Sudan woman faces death for apostasy

Meriam Yehya Ibrahim Ishag pictured on her wedding day with her husband Meriam Yehya Ibrahim Ishag told the judge: "I am a Christian and I never committed apostasy"

Related Stories

A Sudanese court has sentenced a woman to hang for apostasy - the abandonment of her religious faith - after she married a Christian man.

Amnesty International condemned the sentence, handed down by a judge in Khartoum, as "appalling and abhorrent".

Local media report the sentence on the woman, who is pregnant, would not be carried out for two years after she had given birth.

Sudan has a majority Muslim population, which is governed by Islamic law.

"We gave you three days to recant but you insist on not returning to Islam. I sentence you to be hanged to death," the judge told the woman, AFP reports.

Western embassies and rights groups had urged Sudan to respect the right of the pregnant woman to choose her religion.

The judge also sentenced the woman to 100 lashes after convicting her of adultery - because her marriage to a Christian man was not valid under Islamic law.

This will reportedly be carried out when she has recovered from giving birth.

Earlier in the hearing, an Islamic cleric spoke with her in a caged dock for about 30 minutes, AFP reports.

Then she calmly told the judge: "I am a Christian and I never committed apostasy."

Rival protesters

Amnesty International said the woman, Meriam Yehya Ibrahim Ishag, was raised as an Orthodox Christian, her mother's religion, because her father, a Muslim, was reportedly absent during her childhood.

In court, the judge addressed her by her Muslim name, Adraf Al-Hadi Mohammed Abdullah.

Protesters outside the court in Khartoum hold banners saying "Meriam has the right to be Christian” and “I have the right to choose any religion” - 15 May 2014 The protesters held banners that called for the right to choose any religion

She was convicted of adultery on the grounds that her marriage to a Christian man from South Sudan was void under Sudan's version of Islamic law, which says Muslim women cannot marry non-Muslims.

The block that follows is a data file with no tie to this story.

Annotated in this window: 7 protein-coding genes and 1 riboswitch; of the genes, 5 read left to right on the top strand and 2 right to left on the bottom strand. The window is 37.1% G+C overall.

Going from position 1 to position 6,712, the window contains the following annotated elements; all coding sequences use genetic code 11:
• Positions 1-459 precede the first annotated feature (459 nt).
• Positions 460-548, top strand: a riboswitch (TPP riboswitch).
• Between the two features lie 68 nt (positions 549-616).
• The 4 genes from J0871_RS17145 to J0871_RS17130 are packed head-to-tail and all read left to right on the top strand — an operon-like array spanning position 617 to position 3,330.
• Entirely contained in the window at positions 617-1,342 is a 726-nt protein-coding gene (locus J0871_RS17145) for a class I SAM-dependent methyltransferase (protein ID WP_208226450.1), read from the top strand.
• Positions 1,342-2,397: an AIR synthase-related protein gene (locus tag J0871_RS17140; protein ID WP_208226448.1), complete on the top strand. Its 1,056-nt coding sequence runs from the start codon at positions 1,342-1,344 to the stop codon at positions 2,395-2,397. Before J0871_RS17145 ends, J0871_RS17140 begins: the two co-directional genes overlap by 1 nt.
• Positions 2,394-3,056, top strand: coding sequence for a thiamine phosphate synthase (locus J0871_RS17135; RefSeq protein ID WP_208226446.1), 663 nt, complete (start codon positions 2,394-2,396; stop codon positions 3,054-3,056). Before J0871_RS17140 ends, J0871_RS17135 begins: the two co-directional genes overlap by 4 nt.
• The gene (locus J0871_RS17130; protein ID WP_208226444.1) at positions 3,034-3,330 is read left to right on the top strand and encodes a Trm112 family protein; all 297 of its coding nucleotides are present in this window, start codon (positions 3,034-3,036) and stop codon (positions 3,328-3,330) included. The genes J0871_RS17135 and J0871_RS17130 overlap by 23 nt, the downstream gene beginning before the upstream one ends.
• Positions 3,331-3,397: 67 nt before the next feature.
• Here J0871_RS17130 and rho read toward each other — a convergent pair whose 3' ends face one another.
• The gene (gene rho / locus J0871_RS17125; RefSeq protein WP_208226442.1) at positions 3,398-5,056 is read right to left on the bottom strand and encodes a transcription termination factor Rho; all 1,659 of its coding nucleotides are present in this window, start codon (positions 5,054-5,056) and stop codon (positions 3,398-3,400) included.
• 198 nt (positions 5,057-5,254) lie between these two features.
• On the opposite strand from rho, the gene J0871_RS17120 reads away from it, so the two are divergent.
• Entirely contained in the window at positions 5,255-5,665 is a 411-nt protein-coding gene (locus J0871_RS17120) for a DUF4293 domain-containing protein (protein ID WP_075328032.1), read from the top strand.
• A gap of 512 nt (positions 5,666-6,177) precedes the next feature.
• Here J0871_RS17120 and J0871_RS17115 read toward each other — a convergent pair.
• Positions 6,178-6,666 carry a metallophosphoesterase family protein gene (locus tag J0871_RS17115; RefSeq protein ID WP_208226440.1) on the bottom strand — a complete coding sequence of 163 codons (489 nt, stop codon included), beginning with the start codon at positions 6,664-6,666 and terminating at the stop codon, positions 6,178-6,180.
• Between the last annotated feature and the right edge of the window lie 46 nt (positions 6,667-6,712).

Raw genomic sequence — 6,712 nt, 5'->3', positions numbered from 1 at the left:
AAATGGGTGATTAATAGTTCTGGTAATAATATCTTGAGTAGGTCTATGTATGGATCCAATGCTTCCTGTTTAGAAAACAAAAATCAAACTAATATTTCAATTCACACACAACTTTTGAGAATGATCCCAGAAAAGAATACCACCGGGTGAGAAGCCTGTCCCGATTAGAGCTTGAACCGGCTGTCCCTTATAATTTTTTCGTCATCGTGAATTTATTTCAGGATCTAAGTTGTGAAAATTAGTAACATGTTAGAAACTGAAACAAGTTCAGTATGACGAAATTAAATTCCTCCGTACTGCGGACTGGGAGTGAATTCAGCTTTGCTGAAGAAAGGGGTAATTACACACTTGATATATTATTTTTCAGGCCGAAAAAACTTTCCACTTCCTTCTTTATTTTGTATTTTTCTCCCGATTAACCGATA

The woman was originally sentenced to death on Sunday but given until Thursday to return to Islam.

Analysis

There is a long-running debate in Islam over whether apostasy is a crime.

Some liberal scholars hold the view that it is not - and back up their argument by citing the Koranic verse which states: "There shall be no compulsion in religion."

Others say apostasy is tantamount to treason - and refer to what Prophet Muhammad said: "It is not permissible to spill the blood of a Muslim except in three [instances]: A life for a life; a married person who commits adultery; and one who forsakes his religion and separates from the community."

The latter is the dominant view in conservative Muslim states such as Sudan, Saudi Arabia and Pakistan and the cause of much religious tension.

There were small groups of protesters outside the court - both her supporters and those who back the punishment.

About 50 people chanting "No to executing Meriam" were confronted by a smaller group who supported the verdict, but there was no violence.

Amnesty's Sudan researcher Manar Idriss condemned the punishments, saying apostasy and adultery should not be considered crimes.

"The fact that a woman has been sentenced to death for her religious choice, and to flogging for being married to a man of an allegedly different religion is appalling and abhorrent," she said.

The BBC's Osman Mohamed, in Khartoum, says death sentences are rarely carried out in Sudan.

Her lawyers plan an appeal to a higher court to get the sentence overturned.

On Tuesday, the embassies of the United States, Canada, the United Kingdom and the Netherlands issued a joint statement expressing "deep concern" about the case and urging Sudan to respect the right to freedom of religion, AFP says.

The woman was arrested and charged with adultery in August 2013, and the court added the charge of apostasy in February 2014 when she said she was a Christian and not a Muslim, Amnesty said.

The group called for her immediate release.

She is said to be eight months' pregnant.

map

More on This Story

Related Stories

The BBC is not responsible for the content of external Internet sites

More Africa stories

RSS

Features & Analysis

  • Abdi Nor IftinGolden ticket

    How a refugee entered a lottery and won a new life in the US


  • Herring in a fur coatMerry herring

    How fish 'in a fur coat' is enough to make Russia's New Year happy


  • Curiosity Self Portrait at Windjana Drilling SiteIn pictures

    The most stunning space photos of the year


  • Amy Adams, Cate Blanchett, Sandra Bullock and Dame Judi DenchFilm quiz of 2014

    How much do you remember about the past 12 months?


Elsewhere on the BBC

  • BooksHidden messages

    Adults often find surprising subtexts in children’s literature – but are they really there?

Programmes

  • Click presenter Spencer Kelly flies a droneClick Watch

    From wearable technology to drones and robots - highlights from 2014

BBC © 2014 The BBC is not responsible for the content of external sites. Read more.

This page is best viewed in an up-to-date web browser with style sheets (CSS) enabled. While you will be able to view the content of this page in your current browser, you will not be able to get the full visual experience. Please consider upgrading your browser software or enabling style sheets (CSS) if you are able to do so.